Ms. ZUCKER: OK.
HAMILTON: Zucker is probably near her peak for multitasking. Researcher Cindy Lustig says that's because the brain of someone in their 20s has an adult's capacity to oversee several tasks while retaining a child's ability to tune out distractions.
Professor LUSTIG: There's a reason that we, you know, have fighter pilots while they're in their 20s and 30s. That just seems to be when we're at our best for this sort of fluid intelligence and being able to switch back and forth between things, and so on and so forth.
HAMILTON: Of course there are also plenty of older fighter pilots. But over the decades, even the best multitaskers see their speed and accuracy gradually decline. So in addition to testing kids and college students, Lustig has been studying older people like Mary Bailey and her husband Al(ph) who've just arrived at the lab.
Professor LUSTIG: It's nice to see you guys too. This is Mary.
Unidentified Woman: Another Mary.
HAMILTON: Mary Bailey is 65. Al is 78. After saying hello, they each disappear into rooms where they do multitasking tests. When Mary Bailey comes out, she says the tests were tough.
Ms. MARY BAILEY: I don't think I could have done that testing unless I'd been really, really paying attention.
HAMILTON: She's probably not as good at multitasking as she used to be in the 1960s. That's when she worked as an army nurse at a field hospital in Vietnam.
Ms. BAILEY: Those who were close to dying, we sent to the chapel. The ones that could be helped, we would medicate, and they were sent off to wards. It was mind-boggling what you had to remember.
HAMILTON: And you had to switch from one task to another.
(Soundbite of snapping fingers)
HAMILTON: Just like that.
Ms. BAILEY: Absolutely. Yep.
HAMILTON: Lustig's research suggests that one important reason multitasking gets harder as we get older is that we're less able to tune out distractions.
Professor LUSTIG: Older adults may be more distracting themselves either by thinking about, oh, how am I doing on this, and oh, shoot, I just made a mistake, or thinking about, oh, I wonder how my granddaughter is doing. You know, they seem to have a lot more of this internal stuff going on.
HAMILTON: And Mrs. Bailey says that was part of her problem while taking the test.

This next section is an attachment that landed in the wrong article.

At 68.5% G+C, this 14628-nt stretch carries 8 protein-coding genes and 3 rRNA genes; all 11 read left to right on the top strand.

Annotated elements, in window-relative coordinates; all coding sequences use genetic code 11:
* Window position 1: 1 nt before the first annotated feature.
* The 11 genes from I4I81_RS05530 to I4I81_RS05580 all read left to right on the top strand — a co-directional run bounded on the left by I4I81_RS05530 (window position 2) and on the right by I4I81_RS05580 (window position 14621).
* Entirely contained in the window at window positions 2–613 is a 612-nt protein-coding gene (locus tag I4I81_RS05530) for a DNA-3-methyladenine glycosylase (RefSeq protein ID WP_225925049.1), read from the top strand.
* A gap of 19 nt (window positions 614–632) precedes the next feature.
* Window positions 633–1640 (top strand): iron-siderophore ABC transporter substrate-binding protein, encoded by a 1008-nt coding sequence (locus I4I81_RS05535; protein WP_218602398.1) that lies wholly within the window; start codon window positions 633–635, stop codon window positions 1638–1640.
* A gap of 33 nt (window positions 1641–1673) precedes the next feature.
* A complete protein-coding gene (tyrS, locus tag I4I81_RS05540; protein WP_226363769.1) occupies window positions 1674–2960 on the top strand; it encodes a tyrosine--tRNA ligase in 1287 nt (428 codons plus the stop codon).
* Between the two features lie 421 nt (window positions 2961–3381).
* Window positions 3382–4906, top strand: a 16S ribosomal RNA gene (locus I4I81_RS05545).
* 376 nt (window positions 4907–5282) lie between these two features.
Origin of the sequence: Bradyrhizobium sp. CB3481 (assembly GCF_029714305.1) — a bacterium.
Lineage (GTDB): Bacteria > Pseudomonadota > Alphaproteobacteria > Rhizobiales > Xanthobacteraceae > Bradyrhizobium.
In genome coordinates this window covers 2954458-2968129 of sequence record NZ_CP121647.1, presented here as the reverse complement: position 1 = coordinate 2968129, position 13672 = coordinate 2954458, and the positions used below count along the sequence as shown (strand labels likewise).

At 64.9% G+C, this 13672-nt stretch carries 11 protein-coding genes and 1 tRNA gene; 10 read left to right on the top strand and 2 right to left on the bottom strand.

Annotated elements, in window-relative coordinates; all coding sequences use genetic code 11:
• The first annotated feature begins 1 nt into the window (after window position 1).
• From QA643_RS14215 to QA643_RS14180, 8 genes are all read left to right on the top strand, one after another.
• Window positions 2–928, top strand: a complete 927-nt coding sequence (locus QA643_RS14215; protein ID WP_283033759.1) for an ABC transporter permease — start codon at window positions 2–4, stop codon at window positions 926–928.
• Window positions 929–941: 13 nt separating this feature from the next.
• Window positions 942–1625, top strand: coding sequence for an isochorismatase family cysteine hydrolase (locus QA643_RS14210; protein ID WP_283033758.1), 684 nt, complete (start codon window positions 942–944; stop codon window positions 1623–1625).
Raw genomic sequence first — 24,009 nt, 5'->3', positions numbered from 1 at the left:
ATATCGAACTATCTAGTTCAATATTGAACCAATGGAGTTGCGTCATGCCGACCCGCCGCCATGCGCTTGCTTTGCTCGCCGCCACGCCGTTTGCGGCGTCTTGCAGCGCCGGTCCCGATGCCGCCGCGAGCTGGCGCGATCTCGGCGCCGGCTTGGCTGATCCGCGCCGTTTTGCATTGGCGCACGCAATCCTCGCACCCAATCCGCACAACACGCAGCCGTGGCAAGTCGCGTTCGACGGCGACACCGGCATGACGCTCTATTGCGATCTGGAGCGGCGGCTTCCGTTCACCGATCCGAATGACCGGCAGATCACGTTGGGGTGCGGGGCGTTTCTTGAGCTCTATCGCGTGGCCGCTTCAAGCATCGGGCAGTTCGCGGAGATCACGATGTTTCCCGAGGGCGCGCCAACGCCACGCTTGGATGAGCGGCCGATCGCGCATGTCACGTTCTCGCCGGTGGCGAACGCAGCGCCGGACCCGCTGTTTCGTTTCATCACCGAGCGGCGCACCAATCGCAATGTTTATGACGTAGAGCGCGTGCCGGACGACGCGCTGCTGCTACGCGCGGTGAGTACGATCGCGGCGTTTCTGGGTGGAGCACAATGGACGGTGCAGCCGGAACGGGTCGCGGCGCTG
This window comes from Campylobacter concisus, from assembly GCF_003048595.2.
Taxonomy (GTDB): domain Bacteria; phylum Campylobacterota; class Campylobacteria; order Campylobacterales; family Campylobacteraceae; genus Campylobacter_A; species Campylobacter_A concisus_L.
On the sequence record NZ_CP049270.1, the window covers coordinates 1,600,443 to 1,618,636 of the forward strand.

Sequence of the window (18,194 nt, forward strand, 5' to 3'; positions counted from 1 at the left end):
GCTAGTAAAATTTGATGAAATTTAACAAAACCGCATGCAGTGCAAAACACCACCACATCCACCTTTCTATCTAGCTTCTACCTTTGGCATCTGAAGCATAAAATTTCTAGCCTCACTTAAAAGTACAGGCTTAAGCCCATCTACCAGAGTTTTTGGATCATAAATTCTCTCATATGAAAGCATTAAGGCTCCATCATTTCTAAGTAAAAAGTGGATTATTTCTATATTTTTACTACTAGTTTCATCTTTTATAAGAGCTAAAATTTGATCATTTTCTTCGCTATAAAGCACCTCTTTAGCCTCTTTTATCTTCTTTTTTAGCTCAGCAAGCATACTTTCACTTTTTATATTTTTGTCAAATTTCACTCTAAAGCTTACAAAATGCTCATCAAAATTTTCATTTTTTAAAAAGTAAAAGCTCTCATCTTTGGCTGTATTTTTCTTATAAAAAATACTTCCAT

Ms. BAILEY: I was aware that you all were out there because I could hear. I was aware that Mary, poor Mary, was sitting here while I went through this, and I would ask her a question or two. I mean, it must be terribly boring.
HAMILTON: Brain scans from the Lustig lab suggest that all this internal chatter gets in the way. So the frontal cortex has more trouble keeping focused on the tasks at hand. That may be why when we reach what Shakespeare called our second childishness, our multitasking skills start to resemble those of a child. Mary Bailey says at her age she's not concerned.
Ms. BAILEY: I'm able to make a choice to be focused, and I choose not to be focused on doing multiple things.
HAMILTON: Or as Shakespeare put it, to thy known self be true.
INSKEEP: Shakespeare is quoted by NPR's Jon Hamilton who's in our studios. And Jon, before you go, I want to mention some mail that we've received about your series on multitasking. We got a note from Jane Carter(ph) of New York City who complained that, in her view, some of your stories give the impression that men are better at multitasking than women. It's not that you said that, but there were some stories where you had men hunting and a lot of men in some of the earlier stories.
And she writes, "Just about every woman I know is better at multitasking than men." "Women," she says, "traditionally have a child at the breast, another couple of children tugging at her, and all the while she is cooking, cleaning, talking with friends and so on." So let's just put the question out there. Are women actually any better at multitasking than men?
HAMILTON: Well, the scientific evidence is not there to support that. There's no consistent evidence that gender helps you one way or the other. There's at least one study that suggested that women were better able to process two voices coming at the same time, understand what they are both saying...
INSKEEP: Oh, in a busy room, busy conversation.
HAMILTON: Right. That's just one study. And it's just one skill that's related to multitasking. So, not much there.
INSKEEP: Does it just really get down to the individual and how much practice you've had from those early stages of life?
HAMILTON: Practice in everything you do with your brain makes a difference. So one thing you could argue is that in a society where women may have more opportunities to multitask, more pressure to multitask with families and so on and kids - and this is often the example you hear - they are certainly getting a whole lot of multitasking practice.
INSKEEP: That's NPR's Jon Hamilton. This is one of, what, about 25 stories you're doing all at the same time, Jon?
HAMILTON: And while I'm answering email.
INSKEEP: Thanks very much.
(Soundbite of music)
INSKEEP: And we're not done examining your brain. If you'd like to see how you do on a facial recognition test, go to npr.org.